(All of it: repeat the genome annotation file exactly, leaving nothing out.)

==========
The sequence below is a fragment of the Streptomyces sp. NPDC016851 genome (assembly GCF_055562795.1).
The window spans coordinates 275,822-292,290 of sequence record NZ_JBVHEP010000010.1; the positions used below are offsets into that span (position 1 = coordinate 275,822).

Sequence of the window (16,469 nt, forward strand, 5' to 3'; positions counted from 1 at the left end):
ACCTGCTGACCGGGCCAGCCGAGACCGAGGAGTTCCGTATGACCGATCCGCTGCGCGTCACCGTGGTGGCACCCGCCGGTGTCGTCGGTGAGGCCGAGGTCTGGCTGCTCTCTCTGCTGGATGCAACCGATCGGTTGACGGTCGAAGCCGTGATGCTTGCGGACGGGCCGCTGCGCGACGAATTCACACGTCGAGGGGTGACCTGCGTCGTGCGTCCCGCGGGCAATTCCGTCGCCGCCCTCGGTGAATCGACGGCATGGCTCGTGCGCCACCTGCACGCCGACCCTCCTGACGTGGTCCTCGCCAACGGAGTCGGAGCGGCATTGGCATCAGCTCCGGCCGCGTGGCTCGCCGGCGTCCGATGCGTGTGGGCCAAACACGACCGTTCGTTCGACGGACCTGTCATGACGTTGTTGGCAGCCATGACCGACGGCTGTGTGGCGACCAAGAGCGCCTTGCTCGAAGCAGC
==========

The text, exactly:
The sequence below is a fragment of the Streptomyces sp. NPDC016851 genome (assembly GCF_055562795.1).
The window spans coordinates 275,822-292,290 of sequence record NZ_JBVHEP010000010.1; the positions used below are offsets into that span (position 1 = coordinate 275,822).

Sequence of the window (16,469 nt, forward strand, 5' to 3'; positions counted from 1 at the left end):
ACCTGCTGACCGGGCCAGCCGAGACCGAGGAGTTCCGTATGACCGATCCGCTGCGCGTCACCGTGGTGGCACCCGCCGGTGTCGTCGGTGAGGCCGAGGTCTGGCTGCTCTCTCTGCTGGATGCAACCGATCGGTTGACGGTCGAAGCCGTGATGCTTGCGGACGGGCCGCTGCGCGACGAATTCACACGTCGAGGGGTGACCTGCGTCGTGCGTCCCGCGGGCAATTCCGTCGCCGCCCTCGGTGAATCGACGGCATGGCTCGTGCGCCACCTGCACGCCGACCCTCCTGACGTGGTCCTCGCCAACGGAGTCGGAGCGGCATTGGCATCAGCTCCGGCCGCGTGGCTCGCCGGCGTCCGATGCGTGTGGGCCAAACACGACCGTTCGTTCGACGGACCTGTCATGACGTTGTTGGCAGCCATGACCGACGGCTGTGTGGCGACCAAGAGCGCCTTGCTCGAAGCAGC